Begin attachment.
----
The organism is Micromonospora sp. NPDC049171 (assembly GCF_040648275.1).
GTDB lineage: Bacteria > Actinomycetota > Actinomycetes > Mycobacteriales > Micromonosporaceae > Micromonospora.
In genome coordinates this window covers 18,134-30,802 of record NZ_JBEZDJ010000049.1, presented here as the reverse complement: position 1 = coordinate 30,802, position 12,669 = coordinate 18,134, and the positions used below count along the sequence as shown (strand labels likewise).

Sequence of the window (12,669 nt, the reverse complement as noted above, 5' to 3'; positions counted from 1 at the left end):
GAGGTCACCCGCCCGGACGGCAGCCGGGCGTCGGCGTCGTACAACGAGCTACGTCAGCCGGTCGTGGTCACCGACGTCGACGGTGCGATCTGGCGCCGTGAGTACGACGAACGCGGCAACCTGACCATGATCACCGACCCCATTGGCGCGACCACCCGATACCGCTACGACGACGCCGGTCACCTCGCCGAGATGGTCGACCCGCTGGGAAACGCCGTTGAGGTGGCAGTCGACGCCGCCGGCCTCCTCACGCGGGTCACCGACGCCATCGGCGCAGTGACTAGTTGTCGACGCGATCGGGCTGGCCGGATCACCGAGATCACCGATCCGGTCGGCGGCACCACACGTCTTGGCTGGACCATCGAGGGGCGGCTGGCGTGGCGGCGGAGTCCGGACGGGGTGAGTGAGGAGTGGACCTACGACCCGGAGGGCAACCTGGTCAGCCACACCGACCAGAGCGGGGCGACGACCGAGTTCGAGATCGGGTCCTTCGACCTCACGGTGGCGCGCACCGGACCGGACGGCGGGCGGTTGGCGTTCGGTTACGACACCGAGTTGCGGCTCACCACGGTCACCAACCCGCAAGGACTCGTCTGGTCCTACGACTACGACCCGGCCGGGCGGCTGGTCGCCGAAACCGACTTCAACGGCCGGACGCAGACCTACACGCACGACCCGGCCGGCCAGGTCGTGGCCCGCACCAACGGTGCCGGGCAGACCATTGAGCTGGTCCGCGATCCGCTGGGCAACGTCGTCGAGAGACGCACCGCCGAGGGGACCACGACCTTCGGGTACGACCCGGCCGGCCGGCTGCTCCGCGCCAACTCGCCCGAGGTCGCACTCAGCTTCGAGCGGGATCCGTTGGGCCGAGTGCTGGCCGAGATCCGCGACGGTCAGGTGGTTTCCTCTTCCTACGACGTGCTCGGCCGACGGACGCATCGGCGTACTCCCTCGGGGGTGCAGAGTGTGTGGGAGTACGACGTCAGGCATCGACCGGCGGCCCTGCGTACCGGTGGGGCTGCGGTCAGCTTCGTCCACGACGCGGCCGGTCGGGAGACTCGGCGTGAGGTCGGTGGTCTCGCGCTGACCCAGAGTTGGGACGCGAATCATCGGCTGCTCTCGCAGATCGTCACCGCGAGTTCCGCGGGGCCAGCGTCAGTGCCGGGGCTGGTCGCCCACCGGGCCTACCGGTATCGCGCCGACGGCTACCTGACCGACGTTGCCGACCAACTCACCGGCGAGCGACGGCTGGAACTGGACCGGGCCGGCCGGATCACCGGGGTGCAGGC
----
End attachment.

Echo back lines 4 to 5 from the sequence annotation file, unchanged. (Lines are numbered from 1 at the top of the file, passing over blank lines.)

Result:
Sequence of the window (12,669 nt, the reverse complement as noted above, 5' to 3'; positions counted from 1 at the left end):
GAGGTCACCCGCCCGGACGGCAGCCGGGCGTCGGCGTCGTACAACGAGCTACGTCAGCCGGTCGTGGTCACCGACGTCGACGGTGCGATCTGGCGCCGTGAGTACGACGAACGCGGCAACCTGACCATGATCACCGACCCCATTGGCGCGACCACCCGATACCGCTACGACGACGCCGGTCACCTCGCCGAGATGGTCGACCCGCTGGGAAACGCCGTTGAGGTGGCAGTCGACGCCGCCGGCCTCCTCACGCGGGTCACCGACGCCATCGGCGCAGTGACTAGTTGTCGACGCGATCGGGCTGGCCGGATCACCGAGATCACCGATCCGGTCGGCGGCACCACACGTCTTGGCTGGACCATCGAGGGGCGGCTGGCGTGGCGGCGGAGTCCGGACGGGGTGAGTGAGGAGTGGACCTACGACCCGGAGGGCAACCTGGTCAGCCACACCGACCAGAGCGGGGCGACGACCGAGTTCGAGATCGGGTCCTTCGACCTCACGGTGGCGCGCACCGGACCGGACGGCGGGCGGTTGGCGTTCGGTTACGACACCGAGTTGCGGCTCACCACGGTCACCAACCCGCAAGGACTCGTCTGGTCCTACGACTACGACCCGGCCGGGCGGCTGGTCGCCGAAACCGACTTCAACGGCCGGACGCAGACCTACACGCACGACCCGGCCGGCCAGGTCGTGGCCCGCACCAACGGTGCCGGGCAGACCATTGAGCTGGTCCGCGATCCGCTGGGCAACGTCGTCGAGAGACGCACCGCCGAGGGGACCACGACCTTCGGGTACGACCCGGCCGGCCGGCTGCTCCGCGCCAACTCGCCCGAGGTCGCACTCAGCTTCGAGCGGGATCCGTTGGGCCGAGTGCTGGCCGAGATCCGCGACGGTCAGGTGGTTTCCTCTTCCTACGACGTGCTCGGCCGACGGACGCATCGGCGTACTCCCTCGGGGGTGCAGAGTGTGTGGGAGTACGACGTCAGGCATCGACCGGCGGCCCTGCGTACCGGTGGGGCTGCGGTCAGCTTCGTCCACGACGCGGCCGGTCGGGAGACTCGGCGTGAGGTCGGTGGTCTCGCGCTGACCCAGAGTTGGGACGCGAATCATCGGCTGCTCTCGCAGATCGTCACCGCGAGTTCCGCGGGGCCAGCGTCAGTGCCGGGGCTGGTCGCCCACCGGGCCTACCGGTATCGCGCCGACGGCTACCTGACCGACGTTGCCGACCAACTCACCGGCGAGCGACGGCTGGAACTGGACCGGGCCGGCCGGATCACCGGGGTGCAGGC